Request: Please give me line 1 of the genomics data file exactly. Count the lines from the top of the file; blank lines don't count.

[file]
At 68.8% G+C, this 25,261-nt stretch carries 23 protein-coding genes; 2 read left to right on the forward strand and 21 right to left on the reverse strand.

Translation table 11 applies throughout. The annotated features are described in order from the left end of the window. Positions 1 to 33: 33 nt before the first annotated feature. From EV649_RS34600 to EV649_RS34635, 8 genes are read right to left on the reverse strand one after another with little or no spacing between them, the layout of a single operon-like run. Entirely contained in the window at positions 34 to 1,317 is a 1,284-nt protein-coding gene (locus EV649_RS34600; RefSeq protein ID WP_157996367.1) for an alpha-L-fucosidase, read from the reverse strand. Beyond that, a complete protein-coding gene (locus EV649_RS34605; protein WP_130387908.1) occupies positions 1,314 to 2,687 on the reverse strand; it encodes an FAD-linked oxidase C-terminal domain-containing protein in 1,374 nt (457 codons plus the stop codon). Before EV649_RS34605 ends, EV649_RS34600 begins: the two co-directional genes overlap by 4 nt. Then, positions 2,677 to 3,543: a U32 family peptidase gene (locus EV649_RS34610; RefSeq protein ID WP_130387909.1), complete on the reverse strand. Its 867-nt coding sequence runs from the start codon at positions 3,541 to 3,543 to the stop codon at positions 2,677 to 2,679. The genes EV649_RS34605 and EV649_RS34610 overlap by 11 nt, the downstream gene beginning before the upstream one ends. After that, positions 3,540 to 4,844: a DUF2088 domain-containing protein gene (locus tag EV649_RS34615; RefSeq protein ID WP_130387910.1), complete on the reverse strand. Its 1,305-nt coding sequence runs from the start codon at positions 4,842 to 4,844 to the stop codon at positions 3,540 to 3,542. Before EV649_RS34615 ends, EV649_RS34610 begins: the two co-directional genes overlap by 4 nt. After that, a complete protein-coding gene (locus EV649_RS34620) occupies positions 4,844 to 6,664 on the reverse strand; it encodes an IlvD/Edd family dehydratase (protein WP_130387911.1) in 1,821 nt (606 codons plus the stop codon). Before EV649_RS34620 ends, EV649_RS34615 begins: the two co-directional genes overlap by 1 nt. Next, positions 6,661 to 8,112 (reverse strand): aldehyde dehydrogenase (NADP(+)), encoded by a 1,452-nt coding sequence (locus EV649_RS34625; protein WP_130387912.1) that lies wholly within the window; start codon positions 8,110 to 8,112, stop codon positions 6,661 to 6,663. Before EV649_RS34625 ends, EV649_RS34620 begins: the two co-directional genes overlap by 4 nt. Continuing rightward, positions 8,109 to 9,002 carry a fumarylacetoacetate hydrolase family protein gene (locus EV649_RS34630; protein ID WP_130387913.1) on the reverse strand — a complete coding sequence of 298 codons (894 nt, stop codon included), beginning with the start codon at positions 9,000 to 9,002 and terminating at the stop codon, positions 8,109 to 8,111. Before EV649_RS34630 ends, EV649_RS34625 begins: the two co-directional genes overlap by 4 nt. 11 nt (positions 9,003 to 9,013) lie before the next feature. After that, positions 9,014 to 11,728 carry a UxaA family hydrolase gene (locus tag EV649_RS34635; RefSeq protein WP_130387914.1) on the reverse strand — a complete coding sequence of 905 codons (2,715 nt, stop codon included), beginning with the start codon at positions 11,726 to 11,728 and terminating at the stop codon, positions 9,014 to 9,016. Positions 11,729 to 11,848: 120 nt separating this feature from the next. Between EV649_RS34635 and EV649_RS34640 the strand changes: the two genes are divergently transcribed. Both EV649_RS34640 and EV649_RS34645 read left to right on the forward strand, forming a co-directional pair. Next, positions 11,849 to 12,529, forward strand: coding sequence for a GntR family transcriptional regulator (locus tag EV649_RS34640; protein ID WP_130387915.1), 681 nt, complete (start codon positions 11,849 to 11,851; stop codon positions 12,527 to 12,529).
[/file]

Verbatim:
At 68.8% G+C, this 25,261-nt stretch carries 23 protein-coding genes; 2 read left to right on the forward strand and 21 right to left on the reverse strand.